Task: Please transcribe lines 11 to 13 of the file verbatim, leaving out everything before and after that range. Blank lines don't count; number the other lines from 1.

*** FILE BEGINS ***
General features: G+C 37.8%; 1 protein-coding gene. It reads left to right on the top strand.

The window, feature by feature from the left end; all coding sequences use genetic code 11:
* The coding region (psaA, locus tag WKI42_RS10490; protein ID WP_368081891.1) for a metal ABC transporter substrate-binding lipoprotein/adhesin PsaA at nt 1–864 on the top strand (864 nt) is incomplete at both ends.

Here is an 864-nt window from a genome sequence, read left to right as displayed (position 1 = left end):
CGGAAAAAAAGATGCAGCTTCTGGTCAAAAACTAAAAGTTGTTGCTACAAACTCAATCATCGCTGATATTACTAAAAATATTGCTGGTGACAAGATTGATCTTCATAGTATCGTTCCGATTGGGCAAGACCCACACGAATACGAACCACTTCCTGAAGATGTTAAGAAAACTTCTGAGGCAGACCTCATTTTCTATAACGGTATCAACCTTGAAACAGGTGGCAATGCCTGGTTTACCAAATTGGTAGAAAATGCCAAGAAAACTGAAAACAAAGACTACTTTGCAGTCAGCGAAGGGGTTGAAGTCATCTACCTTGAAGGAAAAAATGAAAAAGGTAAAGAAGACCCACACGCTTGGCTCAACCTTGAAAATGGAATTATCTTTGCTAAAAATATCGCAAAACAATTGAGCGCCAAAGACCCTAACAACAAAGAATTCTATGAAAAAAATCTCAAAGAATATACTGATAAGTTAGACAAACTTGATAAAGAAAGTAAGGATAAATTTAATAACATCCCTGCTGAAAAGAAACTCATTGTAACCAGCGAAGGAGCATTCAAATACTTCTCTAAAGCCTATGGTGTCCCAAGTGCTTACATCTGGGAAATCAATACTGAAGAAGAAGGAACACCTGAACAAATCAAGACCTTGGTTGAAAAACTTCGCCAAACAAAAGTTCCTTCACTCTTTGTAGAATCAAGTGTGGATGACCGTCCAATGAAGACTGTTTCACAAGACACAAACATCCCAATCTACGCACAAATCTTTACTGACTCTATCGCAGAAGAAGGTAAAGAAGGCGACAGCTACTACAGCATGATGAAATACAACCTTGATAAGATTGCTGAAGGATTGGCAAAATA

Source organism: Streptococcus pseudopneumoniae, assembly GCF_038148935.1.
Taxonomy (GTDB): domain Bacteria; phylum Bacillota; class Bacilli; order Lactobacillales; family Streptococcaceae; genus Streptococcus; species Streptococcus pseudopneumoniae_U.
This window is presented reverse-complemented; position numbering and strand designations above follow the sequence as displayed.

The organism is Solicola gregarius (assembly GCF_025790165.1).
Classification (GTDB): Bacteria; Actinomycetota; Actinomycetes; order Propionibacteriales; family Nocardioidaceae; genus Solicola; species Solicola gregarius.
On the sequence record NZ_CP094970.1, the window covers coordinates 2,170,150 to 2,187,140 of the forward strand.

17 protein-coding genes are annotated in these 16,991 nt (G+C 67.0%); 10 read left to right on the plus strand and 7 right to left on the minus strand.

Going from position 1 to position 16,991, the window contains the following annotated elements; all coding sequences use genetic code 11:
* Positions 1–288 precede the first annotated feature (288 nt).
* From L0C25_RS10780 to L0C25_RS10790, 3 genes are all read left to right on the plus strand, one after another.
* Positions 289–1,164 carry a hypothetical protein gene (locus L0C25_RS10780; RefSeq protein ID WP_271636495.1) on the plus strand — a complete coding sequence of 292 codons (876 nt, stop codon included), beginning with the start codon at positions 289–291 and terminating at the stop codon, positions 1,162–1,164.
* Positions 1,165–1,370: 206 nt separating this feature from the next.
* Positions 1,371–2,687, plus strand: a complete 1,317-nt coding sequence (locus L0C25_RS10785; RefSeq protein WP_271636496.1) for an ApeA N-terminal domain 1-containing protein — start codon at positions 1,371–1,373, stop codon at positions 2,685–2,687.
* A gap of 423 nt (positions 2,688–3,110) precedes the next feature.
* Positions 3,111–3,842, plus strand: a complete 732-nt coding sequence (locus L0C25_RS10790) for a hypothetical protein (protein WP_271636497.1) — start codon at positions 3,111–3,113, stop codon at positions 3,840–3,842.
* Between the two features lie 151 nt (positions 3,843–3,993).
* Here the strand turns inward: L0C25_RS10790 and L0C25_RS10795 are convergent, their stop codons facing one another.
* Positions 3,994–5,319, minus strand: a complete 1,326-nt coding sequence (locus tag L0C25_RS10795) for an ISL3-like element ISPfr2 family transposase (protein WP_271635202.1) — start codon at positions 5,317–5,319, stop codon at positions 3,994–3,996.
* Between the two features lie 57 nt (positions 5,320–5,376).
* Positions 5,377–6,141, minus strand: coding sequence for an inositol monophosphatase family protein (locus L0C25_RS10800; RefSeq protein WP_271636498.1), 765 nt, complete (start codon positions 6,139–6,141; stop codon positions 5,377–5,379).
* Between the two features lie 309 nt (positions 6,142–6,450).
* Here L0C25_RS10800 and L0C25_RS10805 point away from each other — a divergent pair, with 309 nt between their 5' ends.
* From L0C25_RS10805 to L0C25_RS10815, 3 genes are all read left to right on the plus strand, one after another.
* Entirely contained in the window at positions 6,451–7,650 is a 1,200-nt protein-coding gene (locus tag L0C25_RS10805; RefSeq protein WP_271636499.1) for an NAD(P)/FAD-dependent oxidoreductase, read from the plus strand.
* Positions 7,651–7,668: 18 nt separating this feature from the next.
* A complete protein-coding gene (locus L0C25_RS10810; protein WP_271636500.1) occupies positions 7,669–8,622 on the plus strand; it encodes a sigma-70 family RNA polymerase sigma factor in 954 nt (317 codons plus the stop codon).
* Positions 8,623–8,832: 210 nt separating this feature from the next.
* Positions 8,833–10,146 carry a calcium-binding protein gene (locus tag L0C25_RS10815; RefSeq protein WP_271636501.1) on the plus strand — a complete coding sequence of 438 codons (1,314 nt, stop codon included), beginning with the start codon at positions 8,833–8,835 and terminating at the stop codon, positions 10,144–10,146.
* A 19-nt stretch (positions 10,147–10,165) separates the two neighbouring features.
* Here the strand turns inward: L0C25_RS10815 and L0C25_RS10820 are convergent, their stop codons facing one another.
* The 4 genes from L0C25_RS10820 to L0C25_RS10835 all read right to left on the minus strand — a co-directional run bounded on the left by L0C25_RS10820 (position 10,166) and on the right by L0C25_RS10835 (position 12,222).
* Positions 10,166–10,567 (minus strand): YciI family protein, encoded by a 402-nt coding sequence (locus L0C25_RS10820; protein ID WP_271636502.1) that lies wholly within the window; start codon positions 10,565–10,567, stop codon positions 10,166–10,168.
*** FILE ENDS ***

On the sequence record NZ_CP094970.1, the window covers coordinates 2,170,150 to 2,187,140 of the forward strand.

17 protein-coding genes are annotated in these 16,991 nt (G+C 67.0%); 10 read left to right on the plus strand and 7 right to left on the minus strand.

Going from position 1 to position 16,991, the window contains the following annotated elements; all coding sequences use genetic code 11: